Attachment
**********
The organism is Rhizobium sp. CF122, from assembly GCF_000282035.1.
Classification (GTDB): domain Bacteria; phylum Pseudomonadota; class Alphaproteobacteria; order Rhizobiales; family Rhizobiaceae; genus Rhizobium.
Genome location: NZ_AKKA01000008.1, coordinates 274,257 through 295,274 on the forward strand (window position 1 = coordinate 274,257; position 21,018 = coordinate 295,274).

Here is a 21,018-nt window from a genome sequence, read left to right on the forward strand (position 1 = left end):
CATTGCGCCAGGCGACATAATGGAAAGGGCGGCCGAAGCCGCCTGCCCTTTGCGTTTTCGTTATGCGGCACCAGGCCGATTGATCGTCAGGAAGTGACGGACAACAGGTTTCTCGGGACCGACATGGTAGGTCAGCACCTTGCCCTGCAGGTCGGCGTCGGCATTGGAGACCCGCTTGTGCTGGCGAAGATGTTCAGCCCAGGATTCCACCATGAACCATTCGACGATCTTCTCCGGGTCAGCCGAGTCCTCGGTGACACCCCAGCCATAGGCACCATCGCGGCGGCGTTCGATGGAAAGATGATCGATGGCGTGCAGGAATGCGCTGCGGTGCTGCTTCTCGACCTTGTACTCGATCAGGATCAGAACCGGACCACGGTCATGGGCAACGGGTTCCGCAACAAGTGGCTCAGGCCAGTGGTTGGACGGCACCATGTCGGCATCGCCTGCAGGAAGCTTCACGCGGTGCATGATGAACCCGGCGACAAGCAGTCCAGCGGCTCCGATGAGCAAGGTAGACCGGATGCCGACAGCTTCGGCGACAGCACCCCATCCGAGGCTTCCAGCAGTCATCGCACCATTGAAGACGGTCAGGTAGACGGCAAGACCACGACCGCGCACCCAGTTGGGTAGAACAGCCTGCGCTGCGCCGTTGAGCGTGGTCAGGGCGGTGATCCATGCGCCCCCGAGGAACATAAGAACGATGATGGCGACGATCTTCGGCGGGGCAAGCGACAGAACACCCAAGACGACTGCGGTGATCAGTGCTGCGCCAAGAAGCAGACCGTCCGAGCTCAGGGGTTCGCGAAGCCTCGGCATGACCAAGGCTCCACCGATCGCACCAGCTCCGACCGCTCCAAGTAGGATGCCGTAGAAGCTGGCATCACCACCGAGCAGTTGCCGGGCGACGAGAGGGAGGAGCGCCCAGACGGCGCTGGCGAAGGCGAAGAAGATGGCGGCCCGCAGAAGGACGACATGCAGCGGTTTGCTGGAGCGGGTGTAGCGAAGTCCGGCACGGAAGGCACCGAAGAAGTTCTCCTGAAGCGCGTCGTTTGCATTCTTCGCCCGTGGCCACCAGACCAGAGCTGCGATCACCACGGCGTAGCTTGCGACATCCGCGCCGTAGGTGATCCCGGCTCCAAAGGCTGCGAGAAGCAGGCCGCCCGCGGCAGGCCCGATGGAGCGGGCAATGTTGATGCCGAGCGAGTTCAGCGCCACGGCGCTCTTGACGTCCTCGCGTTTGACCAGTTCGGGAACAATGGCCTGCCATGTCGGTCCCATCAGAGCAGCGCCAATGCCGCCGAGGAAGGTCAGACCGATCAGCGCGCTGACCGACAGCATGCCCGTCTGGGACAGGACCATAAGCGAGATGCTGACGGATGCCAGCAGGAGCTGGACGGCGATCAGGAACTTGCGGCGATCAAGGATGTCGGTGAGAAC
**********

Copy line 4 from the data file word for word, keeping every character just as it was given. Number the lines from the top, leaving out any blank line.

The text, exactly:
Here is a 21,018-nt window from a genome sequence, read left to right on the forward strand (position 1 = left end):